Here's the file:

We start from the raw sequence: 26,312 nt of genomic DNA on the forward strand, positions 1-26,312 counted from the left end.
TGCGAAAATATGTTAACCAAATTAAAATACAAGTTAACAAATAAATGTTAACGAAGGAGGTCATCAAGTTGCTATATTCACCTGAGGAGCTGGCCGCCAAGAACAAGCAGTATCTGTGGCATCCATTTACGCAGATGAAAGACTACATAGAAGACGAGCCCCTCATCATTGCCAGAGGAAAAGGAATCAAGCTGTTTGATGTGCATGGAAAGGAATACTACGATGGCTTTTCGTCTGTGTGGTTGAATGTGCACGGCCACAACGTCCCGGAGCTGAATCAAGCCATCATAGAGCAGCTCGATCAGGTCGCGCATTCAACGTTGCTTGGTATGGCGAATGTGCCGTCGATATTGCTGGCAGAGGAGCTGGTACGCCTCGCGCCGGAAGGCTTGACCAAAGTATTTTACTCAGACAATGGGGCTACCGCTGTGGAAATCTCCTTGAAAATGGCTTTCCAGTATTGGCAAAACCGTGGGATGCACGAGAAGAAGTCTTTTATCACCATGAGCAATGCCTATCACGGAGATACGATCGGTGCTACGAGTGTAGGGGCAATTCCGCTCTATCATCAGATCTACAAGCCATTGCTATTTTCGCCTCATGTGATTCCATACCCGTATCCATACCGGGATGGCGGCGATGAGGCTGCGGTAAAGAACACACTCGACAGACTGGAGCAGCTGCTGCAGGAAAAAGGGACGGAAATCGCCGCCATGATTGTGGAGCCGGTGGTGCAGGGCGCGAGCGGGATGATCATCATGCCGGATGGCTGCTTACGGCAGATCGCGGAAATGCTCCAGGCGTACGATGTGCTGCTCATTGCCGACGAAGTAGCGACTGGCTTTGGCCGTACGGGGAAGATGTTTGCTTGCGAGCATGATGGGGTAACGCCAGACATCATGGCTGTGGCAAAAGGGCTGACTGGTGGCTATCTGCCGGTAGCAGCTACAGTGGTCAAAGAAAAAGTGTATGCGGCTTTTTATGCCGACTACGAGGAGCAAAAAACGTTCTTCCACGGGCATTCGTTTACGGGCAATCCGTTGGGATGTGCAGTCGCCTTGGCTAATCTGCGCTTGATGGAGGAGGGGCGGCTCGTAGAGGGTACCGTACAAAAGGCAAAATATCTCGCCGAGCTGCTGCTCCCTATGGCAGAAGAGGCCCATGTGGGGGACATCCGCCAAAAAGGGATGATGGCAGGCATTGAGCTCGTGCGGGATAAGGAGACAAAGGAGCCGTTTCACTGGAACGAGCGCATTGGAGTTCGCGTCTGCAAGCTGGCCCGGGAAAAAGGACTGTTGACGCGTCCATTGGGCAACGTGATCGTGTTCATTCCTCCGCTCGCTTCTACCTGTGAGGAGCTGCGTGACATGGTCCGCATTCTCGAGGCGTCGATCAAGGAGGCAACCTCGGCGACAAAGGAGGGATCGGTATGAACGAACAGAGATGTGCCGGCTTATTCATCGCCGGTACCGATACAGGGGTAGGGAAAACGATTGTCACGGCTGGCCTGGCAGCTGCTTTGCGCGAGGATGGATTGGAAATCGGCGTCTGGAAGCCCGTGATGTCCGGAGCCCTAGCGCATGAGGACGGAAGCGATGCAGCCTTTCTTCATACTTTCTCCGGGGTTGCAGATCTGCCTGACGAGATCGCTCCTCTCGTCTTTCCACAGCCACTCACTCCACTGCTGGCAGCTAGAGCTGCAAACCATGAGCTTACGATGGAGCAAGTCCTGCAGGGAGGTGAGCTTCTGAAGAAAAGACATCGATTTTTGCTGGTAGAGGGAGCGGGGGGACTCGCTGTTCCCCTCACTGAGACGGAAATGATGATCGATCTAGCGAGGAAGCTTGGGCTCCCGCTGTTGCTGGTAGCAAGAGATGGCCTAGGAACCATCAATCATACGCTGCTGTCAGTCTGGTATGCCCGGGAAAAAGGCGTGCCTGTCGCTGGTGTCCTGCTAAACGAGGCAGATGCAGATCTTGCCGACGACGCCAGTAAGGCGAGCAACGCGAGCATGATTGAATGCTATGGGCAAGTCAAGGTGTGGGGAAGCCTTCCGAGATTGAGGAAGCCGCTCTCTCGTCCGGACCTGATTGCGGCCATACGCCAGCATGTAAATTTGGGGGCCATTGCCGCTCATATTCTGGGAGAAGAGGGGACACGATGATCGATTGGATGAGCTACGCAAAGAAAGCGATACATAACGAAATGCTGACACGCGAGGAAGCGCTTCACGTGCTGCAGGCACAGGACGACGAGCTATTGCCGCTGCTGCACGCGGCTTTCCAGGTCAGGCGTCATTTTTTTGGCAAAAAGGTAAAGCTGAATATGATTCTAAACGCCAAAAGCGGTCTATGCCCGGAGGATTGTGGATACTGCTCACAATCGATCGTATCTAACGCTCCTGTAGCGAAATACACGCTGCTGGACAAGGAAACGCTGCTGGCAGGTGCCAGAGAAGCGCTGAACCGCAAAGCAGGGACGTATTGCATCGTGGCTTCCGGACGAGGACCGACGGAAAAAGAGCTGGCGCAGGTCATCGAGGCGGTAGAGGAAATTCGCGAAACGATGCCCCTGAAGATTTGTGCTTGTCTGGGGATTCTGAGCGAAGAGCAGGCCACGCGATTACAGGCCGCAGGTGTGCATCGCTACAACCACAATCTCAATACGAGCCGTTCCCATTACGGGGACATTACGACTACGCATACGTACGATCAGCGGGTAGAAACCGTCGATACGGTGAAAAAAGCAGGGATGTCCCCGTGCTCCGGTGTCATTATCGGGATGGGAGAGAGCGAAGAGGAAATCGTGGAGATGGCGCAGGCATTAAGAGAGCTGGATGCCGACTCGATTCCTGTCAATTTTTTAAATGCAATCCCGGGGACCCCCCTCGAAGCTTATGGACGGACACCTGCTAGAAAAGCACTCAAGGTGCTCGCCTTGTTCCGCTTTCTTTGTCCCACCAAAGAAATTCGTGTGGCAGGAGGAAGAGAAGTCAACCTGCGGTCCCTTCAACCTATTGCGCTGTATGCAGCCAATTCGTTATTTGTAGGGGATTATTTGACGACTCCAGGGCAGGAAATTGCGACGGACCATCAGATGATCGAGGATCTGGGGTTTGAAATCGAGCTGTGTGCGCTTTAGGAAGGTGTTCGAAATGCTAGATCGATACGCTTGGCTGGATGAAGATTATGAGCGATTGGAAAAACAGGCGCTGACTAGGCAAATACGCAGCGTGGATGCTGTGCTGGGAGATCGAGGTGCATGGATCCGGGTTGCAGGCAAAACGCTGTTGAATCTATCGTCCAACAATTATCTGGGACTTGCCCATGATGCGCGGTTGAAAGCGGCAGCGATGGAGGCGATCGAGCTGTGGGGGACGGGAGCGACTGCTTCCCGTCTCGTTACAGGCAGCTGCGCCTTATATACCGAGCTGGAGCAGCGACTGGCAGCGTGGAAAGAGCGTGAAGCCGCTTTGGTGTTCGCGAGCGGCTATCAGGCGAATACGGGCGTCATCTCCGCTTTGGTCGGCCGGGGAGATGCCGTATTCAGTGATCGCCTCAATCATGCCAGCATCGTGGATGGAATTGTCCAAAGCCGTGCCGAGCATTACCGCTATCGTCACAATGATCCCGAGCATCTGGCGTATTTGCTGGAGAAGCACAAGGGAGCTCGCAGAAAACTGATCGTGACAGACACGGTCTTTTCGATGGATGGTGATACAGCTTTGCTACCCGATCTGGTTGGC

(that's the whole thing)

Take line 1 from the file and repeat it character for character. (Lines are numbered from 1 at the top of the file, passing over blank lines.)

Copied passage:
We start from the raw sequence: 26,312 nt of genomic DNA on the forward strand, positions 1-26,312 counted from the left end.